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From 16 January 2005 Issue

DawnWatch: Delightful Column Slams Those Who Say We Treat Animals Better Than People
1/14/05

On Tuesday, San Francisco's Board of Supervisors passed an ordinance that requires "humane treatment of all companion dogs." The requirements are loose. A dog's water must be in non-tipping bowl and changed every day, food must be palatable and nutritious; and dog houses must have tops, floors, and at least three sides each. Tethering is "highly discouraged."

Yet some complained, suggesting the law was frivolous and that dogs are treated better in San Francisco than homeless people. Today, Friday, January 14, in his column "Notes & Errata," which appears twice per week on the San Francisco Gate website (associated with the San Francisco Chronicle) Mark Morford took on the complainants. His column is funny, even charming, but packs a punch.

I won't send out the whole column, since it is likely that hits to the web page are counted, so it is better for Morford if you read it on line. But I will share a few lines and strongly recommend you read the whole piece at:
http://sfgate.com/cgi-bin/article.cgi?f=/g/a/2005/01/14/notes011405.DTL&nl=fix  OR AT http://tinyurl.com/4enp7 

He opens with a rant against those who pursue PC language such as calling people "guardians" rather than "owners" of their companion animals, and against over-pampering "pets" and treating them as if they are members of our own species. But then he changes track, writing

"There are issues of pet treatment and animal care that are vital and urgent and necessary, that speak to our moral fiber and emotional core and our ability to have compassion and love and a sense of humane decency and passable kibble."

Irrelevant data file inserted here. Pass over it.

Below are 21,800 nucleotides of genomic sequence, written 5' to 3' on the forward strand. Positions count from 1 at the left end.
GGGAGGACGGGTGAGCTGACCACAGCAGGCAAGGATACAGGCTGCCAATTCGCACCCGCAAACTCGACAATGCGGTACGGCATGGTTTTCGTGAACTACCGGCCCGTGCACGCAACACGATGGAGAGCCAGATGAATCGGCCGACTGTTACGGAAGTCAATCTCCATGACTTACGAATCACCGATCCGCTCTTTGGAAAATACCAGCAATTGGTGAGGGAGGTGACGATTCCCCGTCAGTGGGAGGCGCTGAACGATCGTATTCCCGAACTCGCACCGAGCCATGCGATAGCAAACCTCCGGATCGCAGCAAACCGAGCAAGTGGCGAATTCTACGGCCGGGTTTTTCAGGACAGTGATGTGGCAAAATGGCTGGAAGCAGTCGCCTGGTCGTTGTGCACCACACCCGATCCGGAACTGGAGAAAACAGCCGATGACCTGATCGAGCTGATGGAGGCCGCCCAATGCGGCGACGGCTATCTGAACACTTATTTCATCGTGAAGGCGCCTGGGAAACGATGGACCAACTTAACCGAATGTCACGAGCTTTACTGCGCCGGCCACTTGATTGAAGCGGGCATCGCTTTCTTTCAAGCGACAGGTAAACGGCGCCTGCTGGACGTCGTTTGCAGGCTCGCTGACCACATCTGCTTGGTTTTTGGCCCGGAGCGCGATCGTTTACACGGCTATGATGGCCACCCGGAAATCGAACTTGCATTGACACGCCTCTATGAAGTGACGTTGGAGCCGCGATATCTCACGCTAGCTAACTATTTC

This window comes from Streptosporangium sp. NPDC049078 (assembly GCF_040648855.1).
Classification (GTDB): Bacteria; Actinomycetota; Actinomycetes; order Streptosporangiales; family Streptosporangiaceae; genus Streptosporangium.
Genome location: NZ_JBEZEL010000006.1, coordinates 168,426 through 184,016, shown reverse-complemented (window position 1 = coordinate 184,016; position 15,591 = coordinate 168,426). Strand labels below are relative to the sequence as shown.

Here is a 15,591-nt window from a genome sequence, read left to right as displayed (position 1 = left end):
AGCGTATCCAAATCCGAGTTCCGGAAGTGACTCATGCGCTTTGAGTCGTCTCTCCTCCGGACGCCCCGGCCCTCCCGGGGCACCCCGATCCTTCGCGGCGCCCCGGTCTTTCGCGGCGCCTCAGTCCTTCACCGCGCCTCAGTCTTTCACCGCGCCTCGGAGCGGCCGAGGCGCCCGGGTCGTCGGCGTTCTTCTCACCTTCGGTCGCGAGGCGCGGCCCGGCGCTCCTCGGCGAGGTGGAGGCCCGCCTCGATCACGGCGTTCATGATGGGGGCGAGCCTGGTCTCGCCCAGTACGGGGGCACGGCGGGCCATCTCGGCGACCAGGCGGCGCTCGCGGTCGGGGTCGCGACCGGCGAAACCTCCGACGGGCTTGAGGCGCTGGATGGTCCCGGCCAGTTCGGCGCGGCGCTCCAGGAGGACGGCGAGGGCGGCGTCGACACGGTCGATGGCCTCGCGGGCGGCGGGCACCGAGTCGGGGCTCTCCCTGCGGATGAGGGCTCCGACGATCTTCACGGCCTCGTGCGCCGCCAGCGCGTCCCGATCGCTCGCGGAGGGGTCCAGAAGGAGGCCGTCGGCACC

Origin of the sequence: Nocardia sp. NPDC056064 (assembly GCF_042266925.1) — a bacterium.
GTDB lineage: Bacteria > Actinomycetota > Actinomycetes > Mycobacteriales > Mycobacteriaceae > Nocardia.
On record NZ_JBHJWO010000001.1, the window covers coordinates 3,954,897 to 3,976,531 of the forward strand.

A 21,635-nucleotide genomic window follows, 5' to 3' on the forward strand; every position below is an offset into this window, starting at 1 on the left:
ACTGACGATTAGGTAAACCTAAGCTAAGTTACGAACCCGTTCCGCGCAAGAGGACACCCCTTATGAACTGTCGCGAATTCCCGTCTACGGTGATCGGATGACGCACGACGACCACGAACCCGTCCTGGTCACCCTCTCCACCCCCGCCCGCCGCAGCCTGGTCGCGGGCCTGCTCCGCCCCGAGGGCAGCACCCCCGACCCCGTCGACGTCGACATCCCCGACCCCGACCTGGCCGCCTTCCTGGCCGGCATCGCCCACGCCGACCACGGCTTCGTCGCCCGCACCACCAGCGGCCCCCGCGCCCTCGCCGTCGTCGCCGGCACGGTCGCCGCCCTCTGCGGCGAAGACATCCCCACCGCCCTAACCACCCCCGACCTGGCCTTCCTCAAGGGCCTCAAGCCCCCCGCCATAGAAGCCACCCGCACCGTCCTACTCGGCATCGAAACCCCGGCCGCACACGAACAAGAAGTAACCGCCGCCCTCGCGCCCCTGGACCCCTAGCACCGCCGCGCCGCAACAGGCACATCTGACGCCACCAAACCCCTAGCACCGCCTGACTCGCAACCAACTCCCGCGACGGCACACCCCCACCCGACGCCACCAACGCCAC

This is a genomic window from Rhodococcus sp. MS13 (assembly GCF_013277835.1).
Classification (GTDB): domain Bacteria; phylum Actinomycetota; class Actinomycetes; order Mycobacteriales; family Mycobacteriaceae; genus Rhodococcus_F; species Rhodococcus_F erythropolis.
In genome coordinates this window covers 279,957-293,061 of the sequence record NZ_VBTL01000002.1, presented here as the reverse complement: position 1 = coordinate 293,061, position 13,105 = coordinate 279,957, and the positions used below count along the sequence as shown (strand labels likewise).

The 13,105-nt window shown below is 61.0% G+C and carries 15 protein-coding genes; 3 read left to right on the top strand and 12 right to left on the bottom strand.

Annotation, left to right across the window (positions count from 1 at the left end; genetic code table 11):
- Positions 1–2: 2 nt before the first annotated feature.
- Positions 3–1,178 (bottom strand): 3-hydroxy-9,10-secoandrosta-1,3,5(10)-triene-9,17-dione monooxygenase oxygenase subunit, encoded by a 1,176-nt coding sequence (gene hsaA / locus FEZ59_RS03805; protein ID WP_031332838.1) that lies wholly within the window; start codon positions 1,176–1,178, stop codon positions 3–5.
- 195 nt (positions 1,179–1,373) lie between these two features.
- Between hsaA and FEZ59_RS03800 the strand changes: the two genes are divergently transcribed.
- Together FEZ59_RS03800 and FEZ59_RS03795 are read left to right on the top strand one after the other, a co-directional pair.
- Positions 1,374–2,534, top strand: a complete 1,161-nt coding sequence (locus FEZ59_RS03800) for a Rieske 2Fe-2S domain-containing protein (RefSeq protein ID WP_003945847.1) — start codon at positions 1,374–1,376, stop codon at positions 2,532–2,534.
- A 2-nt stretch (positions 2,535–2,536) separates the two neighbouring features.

To the suggestion that animals are being treated better than people, he responds, "Oh please." He notes that we kill five million "pets" per year, and writes eloquently of their dependence on us:

"Abused, abandoned, sick, too large too small too loud too furry too unstable too slobbery, unwanted for a thousand different reasons, bred for fighting or for aggression and therefore unadoptable once they've been dumped by their brutal and small-minded owners, or they're diseased and left tied to trees and malnourished and beaten with chains. And each one, unlike humans, completely innocent of its domestic circumstances, and completely powerless to change them."

"Five million. That's about 14,000 animals put to death every day. Or 600 every hour. Ten animals every minute. Go ahead. Pause right here. Wait one minute. There you go, 10 more dead pets."

And he broaches larger animal rights issues:

"It's a large and increasingly important issue, floating over our wildly pet-lovin' culture like a giant question mark: What do our animals deserve? What are their true rights? What constitutes humane or decent treatment in the face of a culture that casually kills millions of unwanted pets every year and openly massacres billions more animals for food and doesn't blink an eye?

"And what infinitesimal steps, more broadly speaking, can we as a species take to maybe just slightly lighten the load of massive destruction we heap upon the animal kingdom in general and pets and/or food animals specifically?"

I urge you to read the whole amusing but stinging piece at: http://tinyurl.com/4enp7 

And there is a link on that page where you can send Morford an appreciative note.

I send a huge thank you to Eric Mills and Karen Benzel for making sure we saw this piece.

Yours and the animals',
Karen Dawn

(DawnWatch is an animal advocacy media watch that looks at animal issues in the media and facilitates one-click responses to the relevant media outlets. You can learn more about it, and sign up for alerts at http://www.DawnWatch.com.  To unsubscribe, go to www.DawnWatch.com/unsubscribe.php.  If you forward or reprint DawnWatch alerts, please do so unedited -- leave DawnWatch in the title and include this tag line.)

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